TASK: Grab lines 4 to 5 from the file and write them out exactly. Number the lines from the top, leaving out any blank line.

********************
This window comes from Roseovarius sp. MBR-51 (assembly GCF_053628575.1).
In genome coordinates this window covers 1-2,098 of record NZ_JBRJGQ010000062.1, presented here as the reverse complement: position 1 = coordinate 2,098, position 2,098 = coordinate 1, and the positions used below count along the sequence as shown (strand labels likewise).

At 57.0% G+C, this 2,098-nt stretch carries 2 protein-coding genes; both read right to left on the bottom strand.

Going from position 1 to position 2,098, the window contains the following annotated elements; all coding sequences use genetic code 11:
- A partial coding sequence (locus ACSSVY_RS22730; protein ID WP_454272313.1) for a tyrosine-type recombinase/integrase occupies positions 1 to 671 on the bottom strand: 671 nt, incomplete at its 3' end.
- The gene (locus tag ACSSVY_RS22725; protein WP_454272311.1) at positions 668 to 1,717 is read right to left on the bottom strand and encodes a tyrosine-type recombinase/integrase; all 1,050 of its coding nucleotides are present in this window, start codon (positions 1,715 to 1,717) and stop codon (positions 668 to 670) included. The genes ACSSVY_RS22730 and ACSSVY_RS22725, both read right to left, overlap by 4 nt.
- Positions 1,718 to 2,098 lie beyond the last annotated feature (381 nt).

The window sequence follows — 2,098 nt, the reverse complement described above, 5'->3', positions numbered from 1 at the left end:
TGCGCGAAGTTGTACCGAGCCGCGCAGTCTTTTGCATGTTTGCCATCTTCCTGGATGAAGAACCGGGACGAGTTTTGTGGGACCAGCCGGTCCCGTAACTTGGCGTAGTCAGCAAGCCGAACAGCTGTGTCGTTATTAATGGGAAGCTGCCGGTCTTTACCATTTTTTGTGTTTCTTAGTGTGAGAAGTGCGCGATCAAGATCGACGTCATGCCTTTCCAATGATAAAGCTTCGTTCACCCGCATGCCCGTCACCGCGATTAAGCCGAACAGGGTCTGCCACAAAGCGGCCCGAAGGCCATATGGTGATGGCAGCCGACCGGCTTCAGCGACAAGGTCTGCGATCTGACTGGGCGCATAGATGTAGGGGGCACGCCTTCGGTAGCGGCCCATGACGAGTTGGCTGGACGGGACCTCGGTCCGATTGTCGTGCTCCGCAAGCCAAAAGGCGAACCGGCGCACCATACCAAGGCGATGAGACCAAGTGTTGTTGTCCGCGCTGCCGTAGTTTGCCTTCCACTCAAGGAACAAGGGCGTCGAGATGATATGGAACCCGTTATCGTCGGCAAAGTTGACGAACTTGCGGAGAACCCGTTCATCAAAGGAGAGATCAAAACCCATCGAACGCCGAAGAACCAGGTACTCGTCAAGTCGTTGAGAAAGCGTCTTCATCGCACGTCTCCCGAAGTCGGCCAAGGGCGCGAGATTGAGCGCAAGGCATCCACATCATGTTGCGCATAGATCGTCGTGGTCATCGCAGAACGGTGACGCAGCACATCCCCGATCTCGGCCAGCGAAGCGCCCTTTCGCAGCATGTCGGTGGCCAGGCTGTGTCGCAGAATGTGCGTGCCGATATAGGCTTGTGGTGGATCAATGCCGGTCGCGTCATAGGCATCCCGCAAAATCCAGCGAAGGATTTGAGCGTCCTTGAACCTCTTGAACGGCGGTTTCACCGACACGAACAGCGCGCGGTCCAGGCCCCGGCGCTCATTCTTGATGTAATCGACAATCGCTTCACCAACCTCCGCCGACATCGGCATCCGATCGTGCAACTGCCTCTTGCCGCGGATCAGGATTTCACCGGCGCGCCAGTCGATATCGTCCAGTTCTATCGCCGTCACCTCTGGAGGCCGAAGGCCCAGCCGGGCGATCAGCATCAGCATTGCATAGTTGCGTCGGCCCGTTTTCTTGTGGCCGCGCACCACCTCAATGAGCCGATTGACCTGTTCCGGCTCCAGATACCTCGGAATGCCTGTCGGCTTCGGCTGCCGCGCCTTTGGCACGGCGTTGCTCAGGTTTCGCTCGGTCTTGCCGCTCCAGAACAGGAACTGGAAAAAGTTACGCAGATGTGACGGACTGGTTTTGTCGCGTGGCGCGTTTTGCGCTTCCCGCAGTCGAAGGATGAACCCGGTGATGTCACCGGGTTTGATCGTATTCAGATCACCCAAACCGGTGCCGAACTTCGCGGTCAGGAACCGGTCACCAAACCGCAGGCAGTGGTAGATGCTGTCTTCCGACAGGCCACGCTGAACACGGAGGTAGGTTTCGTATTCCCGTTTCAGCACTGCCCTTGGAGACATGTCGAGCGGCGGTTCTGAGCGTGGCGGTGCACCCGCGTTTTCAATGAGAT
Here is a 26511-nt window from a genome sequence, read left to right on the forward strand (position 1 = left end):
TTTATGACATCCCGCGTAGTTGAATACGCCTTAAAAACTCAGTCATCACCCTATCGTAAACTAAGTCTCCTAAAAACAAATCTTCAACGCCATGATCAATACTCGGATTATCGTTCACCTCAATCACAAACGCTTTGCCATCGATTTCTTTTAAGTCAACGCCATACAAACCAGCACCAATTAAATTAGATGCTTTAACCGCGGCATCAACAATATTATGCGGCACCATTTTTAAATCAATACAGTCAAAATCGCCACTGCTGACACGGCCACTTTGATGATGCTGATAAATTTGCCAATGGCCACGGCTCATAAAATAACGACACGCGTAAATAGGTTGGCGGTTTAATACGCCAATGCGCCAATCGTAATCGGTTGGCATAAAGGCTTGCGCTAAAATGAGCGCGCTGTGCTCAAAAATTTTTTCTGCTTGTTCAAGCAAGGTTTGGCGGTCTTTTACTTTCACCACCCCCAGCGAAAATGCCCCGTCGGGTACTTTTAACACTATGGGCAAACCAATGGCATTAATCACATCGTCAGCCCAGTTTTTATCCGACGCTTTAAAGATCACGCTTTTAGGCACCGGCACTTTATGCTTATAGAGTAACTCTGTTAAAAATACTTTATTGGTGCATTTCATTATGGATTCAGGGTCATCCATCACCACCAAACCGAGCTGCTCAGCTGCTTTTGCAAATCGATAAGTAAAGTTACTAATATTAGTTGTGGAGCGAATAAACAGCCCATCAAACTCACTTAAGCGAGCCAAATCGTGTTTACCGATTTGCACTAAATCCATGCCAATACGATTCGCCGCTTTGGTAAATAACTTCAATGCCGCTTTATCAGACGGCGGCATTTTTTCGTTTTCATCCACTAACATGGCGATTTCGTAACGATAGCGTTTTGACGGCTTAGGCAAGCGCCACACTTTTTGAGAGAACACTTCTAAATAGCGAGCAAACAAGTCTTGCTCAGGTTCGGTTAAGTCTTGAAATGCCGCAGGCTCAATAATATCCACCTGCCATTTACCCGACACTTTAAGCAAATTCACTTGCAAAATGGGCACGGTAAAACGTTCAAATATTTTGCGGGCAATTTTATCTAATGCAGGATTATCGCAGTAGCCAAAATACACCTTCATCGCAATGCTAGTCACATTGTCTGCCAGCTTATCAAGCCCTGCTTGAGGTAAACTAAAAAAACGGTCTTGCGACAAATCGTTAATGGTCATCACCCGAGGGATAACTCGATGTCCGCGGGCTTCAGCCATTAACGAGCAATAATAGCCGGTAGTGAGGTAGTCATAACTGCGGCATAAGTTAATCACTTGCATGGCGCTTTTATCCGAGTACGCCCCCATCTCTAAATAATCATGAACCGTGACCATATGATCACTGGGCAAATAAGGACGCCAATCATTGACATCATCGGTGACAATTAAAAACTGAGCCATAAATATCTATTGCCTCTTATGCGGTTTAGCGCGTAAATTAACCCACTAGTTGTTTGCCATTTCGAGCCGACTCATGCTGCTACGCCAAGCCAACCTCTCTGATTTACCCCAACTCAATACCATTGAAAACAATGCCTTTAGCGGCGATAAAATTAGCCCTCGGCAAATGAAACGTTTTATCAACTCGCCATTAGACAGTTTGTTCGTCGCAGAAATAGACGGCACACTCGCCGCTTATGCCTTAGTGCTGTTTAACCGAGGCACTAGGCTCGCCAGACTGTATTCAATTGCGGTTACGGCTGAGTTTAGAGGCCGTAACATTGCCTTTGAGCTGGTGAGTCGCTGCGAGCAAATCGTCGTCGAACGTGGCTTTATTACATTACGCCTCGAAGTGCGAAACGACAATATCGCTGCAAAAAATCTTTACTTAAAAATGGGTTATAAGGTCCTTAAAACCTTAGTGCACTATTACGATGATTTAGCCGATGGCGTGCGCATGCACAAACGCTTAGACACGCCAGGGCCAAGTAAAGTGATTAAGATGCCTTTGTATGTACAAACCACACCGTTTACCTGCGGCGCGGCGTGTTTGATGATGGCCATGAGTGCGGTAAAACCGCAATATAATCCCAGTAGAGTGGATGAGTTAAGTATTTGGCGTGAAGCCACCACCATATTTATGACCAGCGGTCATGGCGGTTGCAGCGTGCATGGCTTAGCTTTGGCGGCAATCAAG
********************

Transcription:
Going from position 1 to position 2,098, the window contains the following annotated elements; all coding sequences use genetic code 11:
- A partial coding sequence (locus ACSSVY_RS22730; protein ID WP_454272313.1) for a tyrosine-type recombinase/integrase occupies positions 1 to 671 on the bottom strand: 671 nt, incomplete at its 3' end.